It could happen if you were exposed to a flu virus just before getting your shot or during the period it takes for your body to get protection after the vaccination. Also, since the flu virus can change, you could have been exposed to a version of it that isn’t included in the seasonal vaccine.
Myth 2: You can’t get the flu and the coronavirus at the same time
Experts have worried about a “twin-demic” amid the coronavirus outbreak and flu season this fall and winter.
“It is certainly possible, although we aren’t clear how coinfection occurs,” Dr. Jay Bhatt, former chief medical officer of the American Hospital Association told ABC News. “We will learn more as we get into the flu season.”
Dr. Adrian Burrowes, a family medicine physician in Florida, told CNN that getting both viruses at the same time “could be catastrophic to your immune system.”
Myth 3: Wearing masks means the flu won’t be an issue
Although many cities in metro Atlanta require residents to wear masks in public, that doesn’t mean that wearing them will make the flu obsolete.
Rochester, Minnesota-based infectious disease specialist Pritish K. Tosh said on the Mayo Clinic website that “[i]n some cases, wearing a mask might help protect you from the human influenza A and B viruses — the ones responsible for most seasonal outbreaks of flu (influenza).”
Tosh also noted that if you have the flu and need to leave the house, wearing a mask may help keep you from spreading the virus.
Regardless, that doesn’t change the effectiveness of masks in helping to slow the spread of the coronavirus. The CDC recommends everyone age 2 and older wear a mask in public, as the coronavirus can be spread asymptomatically. The recommendation for people to wear masks is based on the knowledge of the highly contagious virus being spread by respiratory droplets through coughing, sneezing or talking.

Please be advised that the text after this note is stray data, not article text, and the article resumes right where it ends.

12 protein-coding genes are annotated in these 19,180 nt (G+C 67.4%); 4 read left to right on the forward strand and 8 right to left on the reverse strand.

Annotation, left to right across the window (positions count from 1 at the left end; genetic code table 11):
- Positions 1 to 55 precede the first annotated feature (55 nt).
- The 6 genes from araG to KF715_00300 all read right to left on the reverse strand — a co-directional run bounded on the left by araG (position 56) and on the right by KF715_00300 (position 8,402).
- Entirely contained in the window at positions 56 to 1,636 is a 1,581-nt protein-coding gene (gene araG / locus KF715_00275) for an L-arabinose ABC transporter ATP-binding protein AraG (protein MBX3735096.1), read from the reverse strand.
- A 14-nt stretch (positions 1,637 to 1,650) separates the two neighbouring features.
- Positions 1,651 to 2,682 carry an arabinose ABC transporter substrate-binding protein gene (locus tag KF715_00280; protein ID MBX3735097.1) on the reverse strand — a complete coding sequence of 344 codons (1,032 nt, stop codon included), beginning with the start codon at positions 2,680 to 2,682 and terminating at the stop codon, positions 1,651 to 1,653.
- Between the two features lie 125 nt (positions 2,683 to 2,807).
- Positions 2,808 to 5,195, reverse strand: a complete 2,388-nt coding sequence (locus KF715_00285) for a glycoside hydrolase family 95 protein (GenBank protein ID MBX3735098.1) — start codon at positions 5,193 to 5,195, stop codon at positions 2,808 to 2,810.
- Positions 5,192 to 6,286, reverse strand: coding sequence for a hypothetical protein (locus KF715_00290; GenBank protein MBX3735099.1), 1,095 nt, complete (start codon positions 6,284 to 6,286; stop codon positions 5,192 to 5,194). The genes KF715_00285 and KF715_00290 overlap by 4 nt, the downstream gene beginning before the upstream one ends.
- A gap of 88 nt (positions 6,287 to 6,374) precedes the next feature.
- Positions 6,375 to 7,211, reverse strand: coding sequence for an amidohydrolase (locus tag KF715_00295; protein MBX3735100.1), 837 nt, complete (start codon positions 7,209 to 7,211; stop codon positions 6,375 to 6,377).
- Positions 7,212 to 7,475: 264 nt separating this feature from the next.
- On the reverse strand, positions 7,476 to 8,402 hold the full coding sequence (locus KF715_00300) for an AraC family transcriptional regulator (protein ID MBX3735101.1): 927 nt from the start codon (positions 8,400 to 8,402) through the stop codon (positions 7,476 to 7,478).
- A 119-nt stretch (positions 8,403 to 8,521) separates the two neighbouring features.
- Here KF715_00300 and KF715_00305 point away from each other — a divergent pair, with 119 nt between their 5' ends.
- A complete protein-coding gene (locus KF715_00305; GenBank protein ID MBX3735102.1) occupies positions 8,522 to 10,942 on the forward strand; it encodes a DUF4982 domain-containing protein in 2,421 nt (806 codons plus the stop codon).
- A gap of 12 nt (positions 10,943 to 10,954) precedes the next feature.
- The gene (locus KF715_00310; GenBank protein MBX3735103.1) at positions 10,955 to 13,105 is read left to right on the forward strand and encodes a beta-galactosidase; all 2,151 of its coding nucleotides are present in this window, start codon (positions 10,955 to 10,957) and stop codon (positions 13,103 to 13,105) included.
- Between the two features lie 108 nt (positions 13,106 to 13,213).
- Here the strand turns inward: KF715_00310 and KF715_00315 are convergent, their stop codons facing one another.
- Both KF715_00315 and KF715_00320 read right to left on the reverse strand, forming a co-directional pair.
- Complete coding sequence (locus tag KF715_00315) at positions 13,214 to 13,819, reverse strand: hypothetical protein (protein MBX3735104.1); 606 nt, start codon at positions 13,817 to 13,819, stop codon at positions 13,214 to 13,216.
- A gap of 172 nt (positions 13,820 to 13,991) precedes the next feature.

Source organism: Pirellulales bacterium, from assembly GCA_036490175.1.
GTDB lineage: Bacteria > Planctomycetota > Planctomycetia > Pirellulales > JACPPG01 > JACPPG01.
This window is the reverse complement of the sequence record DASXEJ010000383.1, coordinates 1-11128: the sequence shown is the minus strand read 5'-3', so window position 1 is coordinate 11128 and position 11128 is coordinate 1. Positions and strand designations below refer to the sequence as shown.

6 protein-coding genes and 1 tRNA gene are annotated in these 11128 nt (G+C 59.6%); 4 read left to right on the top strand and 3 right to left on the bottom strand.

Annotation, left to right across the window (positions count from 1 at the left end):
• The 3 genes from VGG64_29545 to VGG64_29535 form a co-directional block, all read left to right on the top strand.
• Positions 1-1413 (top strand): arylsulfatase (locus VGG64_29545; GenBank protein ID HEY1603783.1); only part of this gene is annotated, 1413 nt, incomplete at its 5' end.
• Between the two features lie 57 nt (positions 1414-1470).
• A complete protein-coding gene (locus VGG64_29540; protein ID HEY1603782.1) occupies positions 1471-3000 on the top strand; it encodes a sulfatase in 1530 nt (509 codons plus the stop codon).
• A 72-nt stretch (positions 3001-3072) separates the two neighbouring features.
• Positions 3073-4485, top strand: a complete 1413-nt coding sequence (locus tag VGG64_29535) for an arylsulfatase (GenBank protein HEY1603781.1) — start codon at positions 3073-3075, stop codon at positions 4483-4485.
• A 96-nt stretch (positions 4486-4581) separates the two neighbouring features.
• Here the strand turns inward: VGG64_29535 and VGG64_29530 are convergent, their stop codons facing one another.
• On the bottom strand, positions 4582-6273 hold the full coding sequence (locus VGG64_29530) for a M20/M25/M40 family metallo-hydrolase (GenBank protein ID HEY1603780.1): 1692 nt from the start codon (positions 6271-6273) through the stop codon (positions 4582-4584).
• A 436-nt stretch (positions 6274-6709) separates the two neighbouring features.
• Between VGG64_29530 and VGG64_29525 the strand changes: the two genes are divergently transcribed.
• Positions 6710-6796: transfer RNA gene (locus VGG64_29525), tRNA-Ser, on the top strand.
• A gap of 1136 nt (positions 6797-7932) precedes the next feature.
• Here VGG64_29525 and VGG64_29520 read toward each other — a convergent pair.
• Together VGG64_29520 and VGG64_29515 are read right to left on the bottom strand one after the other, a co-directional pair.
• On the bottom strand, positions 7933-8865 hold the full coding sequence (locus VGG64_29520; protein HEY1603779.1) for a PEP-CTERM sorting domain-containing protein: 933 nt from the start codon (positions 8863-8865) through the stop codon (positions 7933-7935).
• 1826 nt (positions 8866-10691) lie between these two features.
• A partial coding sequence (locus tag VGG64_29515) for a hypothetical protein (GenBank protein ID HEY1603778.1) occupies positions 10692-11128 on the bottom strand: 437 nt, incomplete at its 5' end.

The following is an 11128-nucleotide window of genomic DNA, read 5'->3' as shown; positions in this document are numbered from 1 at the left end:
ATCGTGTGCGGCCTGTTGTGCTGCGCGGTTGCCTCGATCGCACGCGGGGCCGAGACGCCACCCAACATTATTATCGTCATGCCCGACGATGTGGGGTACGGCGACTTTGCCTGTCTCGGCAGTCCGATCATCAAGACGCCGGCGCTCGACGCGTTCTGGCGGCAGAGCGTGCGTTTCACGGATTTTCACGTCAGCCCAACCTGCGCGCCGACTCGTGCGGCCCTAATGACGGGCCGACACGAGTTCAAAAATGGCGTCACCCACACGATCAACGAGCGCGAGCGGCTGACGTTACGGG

With the flu, the CDC notes adults can potentially be contagious with influenza virus one day ahead of showing symptoms “and up to approximately 5 to 7 days after onset of illness; thus, the selective use of masks (e.g., in proximity to a known symptomatic person) may not effectively limit transmission in the community.” Any immunocompromised person, young children and critically ill patients with influenza can become contagious with influenza viruses in the respiratory system for an increased period. So the emphasis is instead placed on getting a flu vaccine and anti-viral medications along with actions such as cleaning surfaces regularly and covering coughs and sneezes.
Myth 4: The flu is more deadly than the coronavirus
Live Science reported in May that while the death rate for COVID-19 was unclear, nearly “all credible research suggests it is much higher than that of the seasonal flu.”
Dr. Mandy Armitage, a board-certified physician, medical writer, and consultant, wrote on GoodRx that deaths from the coronavirus and the flu are not counted the same and that flu deaths are CDC estimates based on data from death certificates and deaths occurring in hospitals. Influenza deaths in the U.S. are not required to be counted, so counts aren’t direct. Meanwhile, deaths from COVID-19 are being recorded, including in Georiga.
During the 2018-2019 flu season, the CDC estimated there were 35.5 million U.S. cases and 34,200 deaths. Comparatively, the CDC reports that as of Oct. 11, there have been 7.7 million cases and
213,614 deaths due to COVID-19.
Myth 5: A flu vaccination will protect you from COVID-19
This one isn’t entirely untrue. It depends on the type of flu vaccine and, even then, it will offer only some protection from COVID-19.
Virologist Robert Gallo, who directs the Institute of Human Virology at the University of Maryland School of Medicine and is chairman of the Global Virus Network, told NPR that it’s possible but “the vaccine has to have a live virus in it. The virus is attenuated so it doesn’t cause disease, but otherwise, the virus is alive.”